“But his habits are getting better. He’s becoming a better practice player. He’s starting to help his teammates more, which is absolutely huge.

“(We) called a play for him today, and he said, ‘Let’s run it for Knox (Hellums).’ Those are good signs for us.”

Basically, Jackson is maturing into a leader.

“He’s such a quick guy, he can chase down long rebounds,” Henson said. “He’s had a few big rebound games for us this year.”

In the past two seasons, Jackson and junior Keaton Wallace have emerged to lead a basketball renaissance at UTSA, pacing the team to a combined 37 victories.

With the two high-scoring guards returning, the Roadrunners were a trendy pick in the preseason to contend for a Conference USA title.

But after a 32-point loss at Utah State dropped the Roadrunners to 0-5, Jackson did some soul searching.

He told The JB Replay upon returning home from Utah that the Roadrunners would get better with an increased focus on defensive effort.

“It’s what we’re really emphasizing, just, getting a lot of stops,” Jackson said. “We have a chance to be a really good defensive team. But you know, we got to do it for 40 minutes. Not just in stretches. That’s the one thing we’ve been working on, is, getting stops.

“We know the offense is going to come. We’re not worried about offense. You know, anybody on our team can score. Once we get our defense together, really locking down people, we’re going to be good.”

Coming up

UTSA (4-6) vs. Oregon State (8-1), Wednesday, 4:30 p.m., at the Toyota Center in Houston.

After a slow start, UTSA lights up UT Permian Basin, 98-55


UTSA guard Keaton Wallace played in Sunday's game with a mask after being hit in the face earlier in the week. - photo by Joe Alexander

UTSA guard Keaton Wallace played in Sunday’s game with a mask after being hit in the face in practice on Saturday. – photo by Joe Alexander

On a sleepy Sunday afternoon at UTSA, junior guards Jhivvan Jackson and Keaton Wallace put on another show for the home fans, just as they’ve done for the past two-plus seasons.

This time, the show came with a few twists.

Jackson, a diminutive 6-foot guard, turned into something of a rebounding machine with a career-high 14. Wallace emerged as a masked marauder of sorts.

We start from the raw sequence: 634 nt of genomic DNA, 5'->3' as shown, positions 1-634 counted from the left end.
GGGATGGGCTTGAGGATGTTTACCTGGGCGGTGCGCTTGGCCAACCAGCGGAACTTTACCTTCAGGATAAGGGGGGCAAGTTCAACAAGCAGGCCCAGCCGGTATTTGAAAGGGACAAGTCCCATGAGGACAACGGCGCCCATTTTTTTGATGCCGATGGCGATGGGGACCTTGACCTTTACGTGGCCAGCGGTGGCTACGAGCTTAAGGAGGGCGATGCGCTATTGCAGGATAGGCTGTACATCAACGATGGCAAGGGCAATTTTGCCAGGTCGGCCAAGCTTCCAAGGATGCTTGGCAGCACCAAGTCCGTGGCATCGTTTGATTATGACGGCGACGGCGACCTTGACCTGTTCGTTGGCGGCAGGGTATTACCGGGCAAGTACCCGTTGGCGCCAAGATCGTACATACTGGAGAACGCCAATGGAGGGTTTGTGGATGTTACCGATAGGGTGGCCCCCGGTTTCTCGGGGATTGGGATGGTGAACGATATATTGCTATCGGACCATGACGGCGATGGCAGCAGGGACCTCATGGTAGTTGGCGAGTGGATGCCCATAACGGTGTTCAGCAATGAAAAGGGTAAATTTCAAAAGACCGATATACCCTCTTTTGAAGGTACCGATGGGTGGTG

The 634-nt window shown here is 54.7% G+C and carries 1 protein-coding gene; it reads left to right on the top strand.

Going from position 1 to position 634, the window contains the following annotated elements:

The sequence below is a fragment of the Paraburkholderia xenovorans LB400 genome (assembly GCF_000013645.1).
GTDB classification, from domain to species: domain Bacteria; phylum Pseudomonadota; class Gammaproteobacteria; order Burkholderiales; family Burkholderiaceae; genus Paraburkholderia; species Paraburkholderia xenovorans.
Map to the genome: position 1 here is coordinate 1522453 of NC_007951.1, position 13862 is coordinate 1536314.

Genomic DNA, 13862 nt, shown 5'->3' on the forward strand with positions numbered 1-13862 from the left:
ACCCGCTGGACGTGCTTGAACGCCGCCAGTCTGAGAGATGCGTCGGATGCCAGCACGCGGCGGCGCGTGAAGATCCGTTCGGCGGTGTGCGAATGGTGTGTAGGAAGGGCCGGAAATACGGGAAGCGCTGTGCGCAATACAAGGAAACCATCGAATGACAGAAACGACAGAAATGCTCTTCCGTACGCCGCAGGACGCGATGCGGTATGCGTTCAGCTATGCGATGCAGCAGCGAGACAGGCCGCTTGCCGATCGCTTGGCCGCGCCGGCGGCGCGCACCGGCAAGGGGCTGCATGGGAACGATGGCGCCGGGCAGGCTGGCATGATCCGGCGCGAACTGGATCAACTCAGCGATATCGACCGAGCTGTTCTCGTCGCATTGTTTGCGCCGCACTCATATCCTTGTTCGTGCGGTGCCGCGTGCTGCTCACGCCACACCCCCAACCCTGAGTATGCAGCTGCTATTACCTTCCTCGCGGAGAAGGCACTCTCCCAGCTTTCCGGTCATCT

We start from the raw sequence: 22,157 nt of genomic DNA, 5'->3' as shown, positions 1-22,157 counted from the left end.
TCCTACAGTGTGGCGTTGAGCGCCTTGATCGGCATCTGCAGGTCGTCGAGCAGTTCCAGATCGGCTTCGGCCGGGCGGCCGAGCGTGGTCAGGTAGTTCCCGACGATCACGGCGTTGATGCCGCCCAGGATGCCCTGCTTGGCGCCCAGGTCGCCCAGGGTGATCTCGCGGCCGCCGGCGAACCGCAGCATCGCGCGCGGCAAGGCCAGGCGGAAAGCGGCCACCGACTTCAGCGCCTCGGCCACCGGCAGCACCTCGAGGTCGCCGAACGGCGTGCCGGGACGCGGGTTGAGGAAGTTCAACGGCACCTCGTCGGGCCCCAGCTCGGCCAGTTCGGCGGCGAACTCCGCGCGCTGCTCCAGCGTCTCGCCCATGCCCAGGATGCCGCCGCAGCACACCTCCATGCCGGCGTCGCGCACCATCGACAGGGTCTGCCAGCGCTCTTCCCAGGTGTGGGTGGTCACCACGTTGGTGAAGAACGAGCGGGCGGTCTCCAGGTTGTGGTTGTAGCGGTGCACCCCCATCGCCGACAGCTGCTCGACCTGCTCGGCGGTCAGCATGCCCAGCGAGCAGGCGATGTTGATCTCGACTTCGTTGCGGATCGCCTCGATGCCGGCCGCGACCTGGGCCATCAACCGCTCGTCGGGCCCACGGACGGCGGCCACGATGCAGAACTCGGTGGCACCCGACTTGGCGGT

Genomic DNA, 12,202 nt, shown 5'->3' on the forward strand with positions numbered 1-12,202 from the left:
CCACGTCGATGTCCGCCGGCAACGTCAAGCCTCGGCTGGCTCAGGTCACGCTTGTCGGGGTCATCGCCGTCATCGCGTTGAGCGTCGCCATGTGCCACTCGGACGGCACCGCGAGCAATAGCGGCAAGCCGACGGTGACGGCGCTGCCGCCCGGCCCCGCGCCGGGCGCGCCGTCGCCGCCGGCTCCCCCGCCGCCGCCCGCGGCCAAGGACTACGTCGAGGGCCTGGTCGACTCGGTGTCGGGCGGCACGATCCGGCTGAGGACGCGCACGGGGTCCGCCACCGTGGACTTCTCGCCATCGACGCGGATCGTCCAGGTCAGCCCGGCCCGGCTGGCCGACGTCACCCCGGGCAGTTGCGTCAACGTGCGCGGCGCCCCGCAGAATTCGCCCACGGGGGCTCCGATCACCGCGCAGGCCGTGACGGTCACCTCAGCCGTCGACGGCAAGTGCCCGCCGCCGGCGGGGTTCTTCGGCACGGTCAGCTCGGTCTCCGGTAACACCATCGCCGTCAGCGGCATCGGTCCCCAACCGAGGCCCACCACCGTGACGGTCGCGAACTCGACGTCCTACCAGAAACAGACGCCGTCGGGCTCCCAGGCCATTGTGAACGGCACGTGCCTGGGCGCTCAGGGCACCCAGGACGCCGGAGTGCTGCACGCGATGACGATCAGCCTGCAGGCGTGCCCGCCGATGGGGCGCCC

He wore a plastic mask as protection after taking a shot to the nose in practice on Saturday.

Not to worry.

Wallace broke out of a 3-point shooting slump with a season high five long balls.

As a result, the Roadrunners extended their winning streak to three games with an easy 98-55 victory over NCAA Division II UT Permian Basin.


UTSA 4-6
UT Permian Basin 10-3

Setting the scene

Early in the day, the energy in the Convocation Center was minimal, with an announced crowd of 708 in the building.

On top of that, both teams seemed not completely prepared for a 3 p.m. tip off.

The Falcons, who came in riding a 10-game winning streak, missed their first seven shots. Fortunately for the visitors, the Roadrunners missed their first six.

Heating up

Stepping up the intensity, the Roadrunners called on freshman Jacob Germany to spark the team midway through the first half.

Germany had two points, a rebound and three blocked shots in a five-minute sequence.

In the meantime, Wallace and Jackson started to roll.

Wallace hit four 3-pointers before halftime for 15 of his 18 points. Jackson scored 13 in the first half, en route to a monster show of 28 points and 14 rebounds.

On the horizon

UTSA will play in Houston on Wednesday against the Oregon State Beavers. The game is set for 4:30 p.m. at the Toyota Center, home of the NBA Houston Rockets. The team returns to the Convocation Center on Saturday to meet Illinois State.


UT Permian Basin was playing its second game in two days. The Falcons won at home against Cameron in Odessa on Saturday afternoon, and then made the trek to San Antonio for the non-conference road game.

UTSA took full advantage of the situation, cranking up its offense for season highs in points in a game and in a half (58, in the second half).

The Roadrunners also knocked down a season-high 14 three-pointers, including a 3-for-3 effort from sophomore guard Adokiye Iyaye, who scored a personal season high of 11 points.

As a team, the Roadrunners nailed 14 of 29 from beyond the 3-point line to continue a three-game hot streak.

In victories over Texas A&M-Corpus Christi, Texas State and UTPB, they have made 31 of 67 from distance (46.2 percent).

By comparison, the Roadrunners connected on only 27.7 percent from long range (41 of 148) during a season-opening, five-game losing streak.


UTSA coach Steve Henson, on Wallace’s performance in the mask:

“Didn’t seem to bother him too much. He made three or four threes in the first half. Told him we may just turn him into Rip Hamilton and let him wear it for awhile.”

(Hamilton, who wore a protective mask during much of his 14-year NBA career, was regarded as one of the game’s deadliest long-range shooters. He made 530 three-pointers in 921 NBA games. He retired after the 2012-13 season.)

Henson, on the team winning four of five games after opening the season with five losses:

“We’re not trying to get too carried away. Our opponents early on were really, really good. Our next two opponents are really, really good. We’re just trying to make progress. We had some surprises early. Things were not as easy as we thought they might be.

“Had some struggles in some areas. Just trying to address those. Trying to find something to help establish an identity. To give us a chance to be a really good team. I think we made some progress this week. But it’s still a work in progress.”

UTSA vs. UT-Permian Basin photo gallery

Jhivvan Jackson had 28 points and 14 rebounds as UTSA beat UT-Permian Basin 98-55 on Sunday at the UTSA Convocation Center. - photo by Joe Alexander

Jhivvan Jackson had 28 points and 14 rebounds as UTSA beat UT-Permian Basin on Sunday

UTSA beat UT-Permian Basin 98-55 on Sunday at the UTSA Convocation Center.